Monday, January 29, 2007


The mommy poem hangs
on a line between two birch trees
overlooked unless you happen to be
opening the wooden pins to let it fall.
Or maybe a photographer attentive to taut
fabrics in wind, lit by its own sun.

Tuesday, January 23, 2007


Today's Oprah was about why Elizabeth Vargas stepped down from being co-anchor of ABC's World News Tonight, a job she worked for 20 years to attain.

Elizabeth says she wants to clarify something about her departure from World News Tonight. Despite some reports to the contrary, she was not forced out. "We got a letter of protest from [the National Organization of Women] to the president of ABC saying, 'This is a step back for working women and she was pushed out because she's pregnant.' At one point I said, 'I think feminism means we all get that chance to make our choice. And if it just isn't right for me, it isn't right for me.' … For me it just wasn't working."

In Elizabeth's first reporting assignment at 20/20 after maternity leave, she did a special report on working moms in America. She says it was an eye-opening experience. "I was surprised when I found out how far the United States does lag behind other industrialized countries when it comes to paid maternity leave or family flexible policies," she says. "We are actually one of only four countries in the entire world that doesn't offer a national maternity leave program—Papua New Guinea, Swaziland and Lesotho are the other three countries. A lot of our European counterparts who have more socialized governments offer paid maternity leave. But even Japan, which is a capitalist society, offers paid maternity leave."

Elizabeth says she was also surprised to hear of the resentment that some childless people feel toward their colleagues who have kids. "Listen, I have to tell you. I was in the workforce as a childless woman for 20 years," she says. "I had no clue how hard it was for my colleagues who were parents all that time until I became one. I just have to say it's really hard to imagine until you're actually in that position."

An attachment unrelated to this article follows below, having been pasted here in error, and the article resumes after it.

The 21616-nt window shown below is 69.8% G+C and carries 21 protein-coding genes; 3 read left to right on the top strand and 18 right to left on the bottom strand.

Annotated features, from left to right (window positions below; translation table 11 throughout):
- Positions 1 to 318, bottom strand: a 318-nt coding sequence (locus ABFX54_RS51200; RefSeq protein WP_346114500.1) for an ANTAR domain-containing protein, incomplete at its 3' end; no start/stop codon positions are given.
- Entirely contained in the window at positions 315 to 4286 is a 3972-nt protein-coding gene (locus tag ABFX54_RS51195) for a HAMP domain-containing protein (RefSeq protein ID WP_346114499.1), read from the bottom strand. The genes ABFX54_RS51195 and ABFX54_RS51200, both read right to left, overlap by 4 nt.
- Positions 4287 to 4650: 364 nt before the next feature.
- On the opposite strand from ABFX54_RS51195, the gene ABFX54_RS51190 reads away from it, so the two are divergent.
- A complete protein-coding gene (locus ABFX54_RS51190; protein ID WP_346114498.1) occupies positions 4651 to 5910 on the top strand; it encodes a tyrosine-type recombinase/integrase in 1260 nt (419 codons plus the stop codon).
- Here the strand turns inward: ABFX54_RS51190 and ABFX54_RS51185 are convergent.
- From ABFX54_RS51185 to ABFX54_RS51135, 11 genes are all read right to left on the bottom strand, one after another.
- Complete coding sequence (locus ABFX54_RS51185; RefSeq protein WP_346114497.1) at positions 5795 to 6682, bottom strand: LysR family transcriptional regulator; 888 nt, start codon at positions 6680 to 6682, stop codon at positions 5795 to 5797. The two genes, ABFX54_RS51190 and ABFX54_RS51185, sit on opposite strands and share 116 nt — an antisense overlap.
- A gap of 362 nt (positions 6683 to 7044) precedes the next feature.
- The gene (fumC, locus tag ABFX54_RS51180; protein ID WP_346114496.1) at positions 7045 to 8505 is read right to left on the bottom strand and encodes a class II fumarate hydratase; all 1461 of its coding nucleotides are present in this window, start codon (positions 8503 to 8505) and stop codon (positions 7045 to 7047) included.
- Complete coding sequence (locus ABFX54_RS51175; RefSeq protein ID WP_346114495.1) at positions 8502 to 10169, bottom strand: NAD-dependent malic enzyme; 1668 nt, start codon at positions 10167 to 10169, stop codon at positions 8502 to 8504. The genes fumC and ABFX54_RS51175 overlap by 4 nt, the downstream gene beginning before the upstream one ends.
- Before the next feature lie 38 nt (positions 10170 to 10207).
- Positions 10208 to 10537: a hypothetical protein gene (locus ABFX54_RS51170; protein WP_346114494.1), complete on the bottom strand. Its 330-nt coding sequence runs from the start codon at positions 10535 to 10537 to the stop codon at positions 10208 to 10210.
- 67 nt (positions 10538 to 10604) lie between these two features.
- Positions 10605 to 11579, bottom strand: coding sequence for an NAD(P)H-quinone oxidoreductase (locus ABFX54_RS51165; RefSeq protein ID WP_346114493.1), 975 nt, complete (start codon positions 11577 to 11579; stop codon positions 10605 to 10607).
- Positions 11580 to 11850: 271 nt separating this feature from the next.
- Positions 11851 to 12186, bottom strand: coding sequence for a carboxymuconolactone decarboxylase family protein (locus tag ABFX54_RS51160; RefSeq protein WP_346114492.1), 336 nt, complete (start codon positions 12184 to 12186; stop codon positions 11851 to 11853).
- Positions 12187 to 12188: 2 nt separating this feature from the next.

For the show they polled more than 15,000 women—both stay-at-home and working moms—here are the results.

Monday, January 22, 2007


Thank you Poetry Hut for this link, it is indeed a classic!

It is also especially timely since my husband just started teaching biology 211 in the new year. This is his first college-level lecture course. I was skeptical that he would be able to fill 2 1/2 hours twice a week including lecturing and lab work. Then I remembered, I married a man who can literally talk to a wall, a self-confessed "motor mouth," he claims to have had the gift of gab even before he kissed the Blarney Stone. But I shouldn't talk . . .

Saturday, January 20, 2007


Apparently, I'm quotable . . .

I received an e-mail from a photographer asking to use a line from a poem of mine. Cesar J. La Rosa is the photographer living in Lima, Peru. He accompanies most of his work with quote, or a line from a poem or song. The best part of this whole random connection is meeting someone from another part of the world and seeing his beautiful work.

Another cool thing is hearing how a poem connects:

I was looking for a quote or something to go with my photo and as a teacher, I think I had been looking for something that expressed what I felt once last year when I was allowed to get into the empty classrooms of a small school to take some photographs. It was so quiet without the children, it actually made me feel very sad; a classroom without students is simply a room waiting for them to come back and fill it with their laughter, their voices and their light." ~Cesar J. La Rosa

Here is the photo . . .

Since I posted the poem on the blog, it has been revised with that line serving as the title. I'm not sure if it is done yet. I'm not sure if poems are ever done.

An Empty Classroom is the Loudest Kind of Quiet

j.b. rowell

Chairs hold their legs
up on tables, waiting for floors
to be swept. Layered walls,
fabric and paper framed
by scalloped borders.

Click, clicking in the hush,
wood on wood, I am 33
learning how to knit, taught
by the ones I teach.
Learning with them.

Bamboo needles looping
rust yarn, shimmying up
toward point to drop off
soothed in therapy
of busy hands.

Too tight in my new efforts,
I loosen to the rhythm of
thinking fingers.
It will find you, this meditation,
this practical use for hands.

Friday, January 19, 2007


Cravings called for fried chicken . . .

I also tried the chopped BBQ with the mustard/vinegar sauce, mashed sweet potatoes, hush puppies, pinto beans, greens, and apple cobbler.


Click here for a thorough review of this family-owned, Durham institution.

Thursday, January 18, 2007